Land in Studham was held at an early date by the family 'de Stodham.' (fn. 80) This was probably the five hides of land called in Domesday 'Bereworde,' which was held by Baldric of Robert de Tony. This, like Studham, had been held before the Conquest by Oswulf son of Frane, (fn. 81) and is probably identical with the manor which later on became known as LA HYDE. Alexander de Stodham held land in Studham in the reign of Henry II, (fn. 82) and William de Stodham held land there between 1190 and 1200, (fn. 83) and died in 1222. (fn. 84) Jordan son of Alexander de Stodham seems to have succeeded to the manor, as he confirmed the grant of the church made by his father. (fn. 85) He left four daughters, Alice wife of Hugh Britt, Lavinia wife of Elias de Turri, Paschasia wife of Gilbert son of Richard, and Sarah, who, with their husbands, granted the manor to Robert de Stodham, perhaps another son of Alexander, in 1202. (fn. 86) It was, however, agreed that the capital messuage and advowson of the church (fn. 87) were to remain to the sisters. (fn. 88) Jordan de Stodham conveyed land in Studham by fine to William de Eltesdon and Margaret his wife in 1231–2 and 1235–6, (fn. 89) and in 1236 the prior of Dunstable granted William a chantry in his chapel at Barworth. (fn. 90)
Members of the Eltesdon family seem to have been considerable benefactors of the priory of Dunstable, for William granted to the prior land in Feldmerishull and all the services of Reginald de Hesriche, (fn. 91) and John de Eltesdon in 1262 granted rent and lands in Studham and Barworth. (fn. 92) The prior of Dunstable held land in Barworth in 1275 of John de Eltesdon, and did not do suit at the tourn as John used to do. (fn. 93) John was succeeded by his son Walter, who is called lord of the manor of Studham in 1275 and 1287. (fn. 94) His descendants appear to have assumed the surname 'de Stodham,' or to have conveyed the manor to a member of that family, for in 1294–5 Thomas de Stodham died seised of a rent paid by Richard atte Hille from a messuage and 240 acres of land in Stodham, which is later called the manor of la Hyde in Barworth, and which was held by Thomas of Walter de Botlesford, then lord of the manor of Studham. (fn. 95) Thomas left a son and heir Thomas, (fn. 96) who in 1308 sold this rent to Sir Henry Spigurnell. From this deed it appears that Thomas de Stodham, the father, had for the said rent granted the manor to Richard atte Hille, and Maud his wife, and Thomas, their son. It was further agreed that if Thomas son of Richard should die without issue the manor should remain to Sir Henry. (fn. 97)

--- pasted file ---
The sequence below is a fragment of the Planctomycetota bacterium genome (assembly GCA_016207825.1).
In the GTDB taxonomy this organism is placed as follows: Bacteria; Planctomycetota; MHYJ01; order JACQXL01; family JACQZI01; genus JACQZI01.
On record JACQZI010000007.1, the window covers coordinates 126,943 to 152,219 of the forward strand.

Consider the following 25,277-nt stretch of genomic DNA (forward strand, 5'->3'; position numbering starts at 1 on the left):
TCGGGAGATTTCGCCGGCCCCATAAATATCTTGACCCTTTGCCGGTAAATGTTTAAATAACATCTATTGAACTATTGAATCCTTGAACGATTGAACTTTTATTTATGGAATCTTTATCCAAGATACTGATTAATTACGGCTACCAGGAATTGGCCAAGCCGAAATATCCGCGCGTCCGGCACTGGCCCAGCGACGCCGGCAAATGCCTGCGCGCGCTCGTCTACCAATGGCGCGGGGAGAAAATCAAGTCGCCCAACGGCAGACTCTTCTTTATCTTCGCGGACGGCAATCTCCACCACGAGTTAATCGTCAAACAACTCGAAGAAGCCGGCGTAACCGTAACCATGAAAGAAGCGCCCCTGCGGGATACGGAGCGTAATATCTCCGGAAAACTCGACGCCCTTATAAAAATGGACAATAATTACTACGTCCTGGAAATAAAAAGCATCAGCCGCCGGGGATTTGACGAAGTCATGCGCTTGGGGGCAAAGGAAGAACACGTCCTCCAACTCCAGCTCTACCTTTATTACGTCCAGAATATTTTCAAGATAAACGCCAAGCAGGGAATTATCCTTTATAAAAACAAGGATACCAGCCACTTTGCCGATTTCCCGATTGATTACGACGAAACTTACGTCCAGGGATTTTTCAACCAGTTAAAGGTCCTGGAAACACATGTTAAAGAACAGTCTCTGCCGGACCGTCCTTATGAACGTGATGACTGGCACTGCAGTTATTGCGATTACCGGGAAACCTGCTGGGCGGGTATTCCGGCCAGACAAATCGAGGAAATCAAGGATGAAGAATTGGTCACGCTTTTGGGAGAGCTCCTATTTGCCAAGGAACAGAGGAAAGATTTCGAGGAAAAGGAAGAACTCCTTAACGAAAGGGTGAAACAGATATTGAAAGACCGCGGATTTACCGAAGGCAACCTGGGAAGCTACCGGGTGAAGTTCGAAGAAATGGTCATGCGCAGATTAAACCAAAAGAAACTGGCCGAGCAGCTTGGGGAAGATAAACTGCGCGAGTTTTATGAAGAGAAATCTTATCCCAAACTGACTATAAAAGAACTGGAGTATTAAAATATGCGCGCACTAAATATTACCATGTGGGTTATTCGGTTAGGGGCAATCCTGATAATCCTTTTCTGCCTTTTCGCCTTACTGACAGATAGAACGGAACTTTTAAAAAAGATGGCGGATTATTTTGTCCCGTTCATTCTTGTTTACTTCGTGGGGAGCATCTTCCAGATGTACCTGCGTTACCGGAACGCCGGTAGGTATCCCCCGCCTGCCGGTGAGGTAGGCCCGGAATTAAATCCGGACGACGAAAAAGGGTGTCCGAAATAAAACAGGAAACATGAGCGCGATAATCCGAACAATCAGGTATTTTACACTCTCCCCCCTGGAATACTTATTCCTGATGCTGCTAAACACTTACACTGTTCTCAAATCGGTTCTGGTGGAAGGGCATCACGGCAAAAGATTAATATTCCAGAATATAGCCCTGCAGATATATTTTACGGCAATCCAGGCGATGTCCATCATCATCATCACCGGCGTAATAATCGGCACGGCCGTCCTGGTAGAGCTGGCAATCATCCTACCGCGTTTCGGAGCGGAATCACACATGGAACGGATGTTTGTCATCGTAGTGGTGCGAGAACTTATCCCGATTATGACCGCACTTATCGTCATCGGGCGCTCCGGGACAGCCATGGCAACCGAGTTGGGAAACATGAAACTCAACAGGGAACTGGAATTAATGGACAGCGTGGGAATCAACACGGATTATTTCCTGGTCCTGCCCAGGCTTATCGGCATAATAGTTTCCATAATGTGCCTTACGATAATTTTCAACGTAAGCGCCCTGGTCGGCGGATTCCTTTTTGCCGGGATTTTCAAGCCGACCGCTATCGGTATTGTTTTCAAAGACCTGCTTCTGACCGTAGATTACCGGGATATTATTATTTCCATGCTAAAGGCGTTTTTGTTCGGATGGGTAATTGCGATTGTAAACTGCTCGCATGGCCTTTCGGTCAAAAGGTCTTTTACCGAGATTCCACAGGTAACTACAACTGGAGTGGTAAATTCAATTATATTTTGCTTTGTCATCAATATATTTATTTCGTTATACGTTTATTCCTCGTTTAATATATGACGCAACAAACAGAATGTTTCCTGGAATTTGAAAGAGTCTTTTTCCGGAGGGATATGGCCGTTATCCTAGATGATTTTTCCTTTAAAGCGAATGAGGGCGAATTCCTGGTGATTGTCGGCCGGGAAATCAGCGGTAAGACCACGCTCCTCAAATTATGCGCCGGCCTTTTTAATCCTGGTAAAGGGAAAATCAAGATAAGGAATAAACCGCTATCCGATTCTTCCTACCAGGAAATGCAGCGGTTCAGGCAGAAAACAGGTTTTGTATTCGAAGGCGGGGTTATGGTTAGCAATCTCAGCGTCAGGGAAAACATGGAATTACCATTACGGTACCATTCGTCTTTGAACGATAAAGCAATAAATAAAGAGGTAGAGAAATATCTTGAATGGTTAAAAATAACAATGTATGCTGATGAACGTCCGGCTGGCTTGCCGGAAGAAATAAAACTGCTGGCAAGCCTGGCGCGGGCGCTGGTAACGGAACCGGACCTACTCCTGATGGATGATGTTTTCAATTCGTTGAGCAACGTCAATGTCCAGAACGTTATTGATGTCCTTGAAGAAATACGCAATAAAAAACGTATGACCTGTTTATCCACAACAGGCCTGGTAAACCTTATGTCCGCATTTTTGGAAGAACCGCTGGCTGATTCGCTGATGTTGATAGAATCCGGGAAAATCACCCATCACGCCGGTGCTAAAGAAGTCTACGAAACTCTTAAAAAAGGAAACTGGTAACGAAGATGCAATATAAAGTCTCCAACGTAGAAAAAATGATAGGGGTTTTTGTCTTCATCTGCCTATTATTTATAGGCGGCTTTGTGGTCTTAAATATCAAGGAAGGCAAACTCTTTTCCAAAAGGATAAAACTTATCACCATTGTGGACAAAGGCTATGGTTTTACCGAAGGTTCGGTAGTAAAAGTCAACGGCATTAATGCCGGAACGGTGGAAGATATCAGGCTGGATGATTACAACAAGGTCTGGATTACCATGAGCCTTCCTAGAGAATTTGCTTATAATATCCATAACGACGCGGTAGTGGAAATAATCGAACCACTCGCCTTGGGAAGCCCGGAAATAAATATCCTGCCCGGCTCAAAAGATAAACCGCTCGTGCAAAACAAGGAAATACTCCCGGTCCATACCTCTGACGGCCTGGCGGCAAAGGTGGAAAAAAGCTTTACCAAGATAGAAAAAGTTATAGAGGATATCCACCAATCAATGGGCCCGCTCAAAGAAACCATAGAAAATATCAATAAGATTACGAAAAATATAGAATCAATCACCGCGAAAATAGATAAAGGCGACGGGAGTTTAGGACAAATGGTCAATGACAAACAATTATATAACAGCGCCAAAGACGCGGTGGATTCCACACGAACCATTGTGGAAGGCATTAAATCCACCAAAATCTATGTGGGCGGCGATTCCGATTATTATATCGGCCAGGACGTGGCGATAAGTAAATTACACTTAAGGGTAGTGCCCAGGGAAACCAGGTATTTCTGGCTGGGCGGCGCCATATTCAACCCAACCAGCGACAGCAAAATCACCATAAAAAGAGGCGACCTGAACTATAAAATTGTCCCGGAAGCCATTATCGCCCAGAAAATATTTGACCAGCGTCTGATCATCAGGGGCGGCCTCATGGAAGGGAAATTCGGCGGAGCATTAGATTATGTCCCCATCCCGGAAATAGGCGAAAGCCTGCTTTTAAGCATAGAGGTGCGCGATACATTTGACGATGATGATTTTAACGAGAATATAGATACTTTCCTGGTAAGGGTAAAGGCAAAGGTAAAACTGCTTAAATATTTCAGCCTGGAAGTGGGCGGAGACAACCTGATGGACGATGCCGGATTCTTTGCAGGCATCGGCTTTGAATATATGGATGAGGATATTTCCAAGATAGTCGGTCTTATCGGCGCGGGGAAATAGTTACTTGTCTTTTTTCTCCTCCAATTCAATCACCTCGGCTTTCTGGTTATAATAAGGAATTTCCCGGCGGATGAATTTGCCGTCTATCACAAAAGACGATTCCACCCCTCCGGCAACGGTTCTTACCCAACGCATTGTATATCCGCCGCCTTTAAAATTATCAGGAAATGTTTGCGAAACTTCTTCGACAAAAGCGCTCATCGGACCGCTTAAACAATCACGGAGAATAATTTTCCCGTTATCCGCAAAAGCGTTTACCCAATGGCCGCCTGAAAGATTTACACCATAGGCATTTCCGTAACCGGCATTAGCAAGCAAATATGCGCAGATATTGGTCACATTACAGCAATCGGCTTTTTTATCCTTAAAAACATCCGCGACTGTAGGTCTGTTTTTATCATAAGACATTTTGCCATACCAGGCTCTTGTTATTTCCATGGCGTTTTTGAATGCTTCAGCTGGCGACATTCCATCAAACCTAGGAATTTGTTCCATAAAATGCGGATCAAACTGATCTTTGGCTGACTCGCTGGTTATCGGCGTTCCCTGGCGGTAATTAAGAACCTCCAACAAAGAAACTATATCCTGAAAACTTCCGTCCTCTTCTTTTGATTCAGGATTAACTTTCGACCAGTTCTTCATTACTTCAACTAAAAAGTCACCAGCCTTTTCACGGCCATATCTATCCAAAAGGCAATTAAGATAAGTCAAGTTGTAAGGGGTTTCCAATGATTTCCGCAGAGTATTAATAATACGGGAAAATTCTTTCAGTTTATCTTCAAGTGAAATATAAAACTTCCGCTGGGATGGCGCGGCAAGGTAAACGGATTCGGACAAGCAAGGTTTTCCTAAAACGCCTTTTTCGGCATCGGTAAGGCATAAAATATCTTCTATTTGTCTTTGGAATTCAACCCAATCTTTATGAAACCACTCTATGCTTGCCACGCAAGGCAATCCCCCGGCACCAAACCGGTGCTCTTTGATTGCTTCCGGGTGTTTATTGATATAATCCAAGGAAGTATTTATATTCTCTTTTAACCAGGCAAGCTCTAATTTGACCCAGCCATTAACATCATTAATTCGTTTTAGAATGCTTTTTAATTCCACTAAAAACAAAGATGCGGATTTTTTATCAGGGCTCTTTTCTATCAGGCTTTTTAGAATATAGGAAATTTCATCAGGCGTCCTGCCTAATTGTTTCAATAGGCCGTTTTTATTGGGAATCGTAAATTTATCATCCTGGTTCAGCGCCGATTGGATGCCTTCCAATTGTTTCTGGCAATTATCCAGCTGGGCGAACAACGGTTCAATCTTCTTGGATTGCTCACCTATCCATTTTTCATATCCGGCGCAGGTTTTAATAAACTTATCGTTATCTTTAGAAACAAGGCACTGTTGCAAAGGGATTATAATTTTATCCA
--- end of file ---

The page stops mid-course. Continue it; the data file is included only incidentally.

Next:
In 1309 Henry obtained a grant of free warren, (fn. 98) and in 1312 Thomas son of Richard atte Hille conveyed the manor to Henry Spigurnell. (fn. 99) In 1328–9 Henry died seised of land in Studham held of the barony of La Rye, and left a son Thomas his heir. (fn. 100) Thomas died in 1332–3, (fn. 101) and seems to have been succeeded by William Spigurnell, probably the son of his son Henry. (fn. 102) William died in 1366 leaving a son William, an infant. (fn. 103) In 1386 William Spigurnell died seised of land in Studham which had been settled on him and his wife Joan by his father William. (fn. 104) He left no children and was succeeded by Lucy his father's sister, wife of William Alberd. (fn. 105) William Alberd was seised of a toft and land at Studham when his lands were extended in 1387 for debt. (fn. 106) Lucy, who retained her maiden name, died in 1390–1, seised of la Hyde and Hydewood in Studham held of the king in chief for knight service. (fn. 107) She left a daughter Amy or Anne who married John Kyrkham, and died without heirs in 1427. (fn. 108) The manor apparently descended to John son of David Brecknock and Lettice his wife in right of Lettice, for in 1476 John died seised of land in Studham and Barworth which had been settled on him and his wife. They had issue Alice, late wife of John Smith, and Margaret, wife of William Lucy. John Brecknock survived Lettice, and the manor was settled on him for life with remainder in moieties to Alice and Robert Radclyff, her second husband, and William Lucy and Margaret. (fn. 109) The latter moiety seems to have passed from William Lucy to his great-grandson William, for in 1549 William Lucy and Anne his wife conveyed half the manor of the Hyde to Sir Robert Dormer, (fn. 110) and it is probable that this portion of the manor then became merged in the manor of Studham.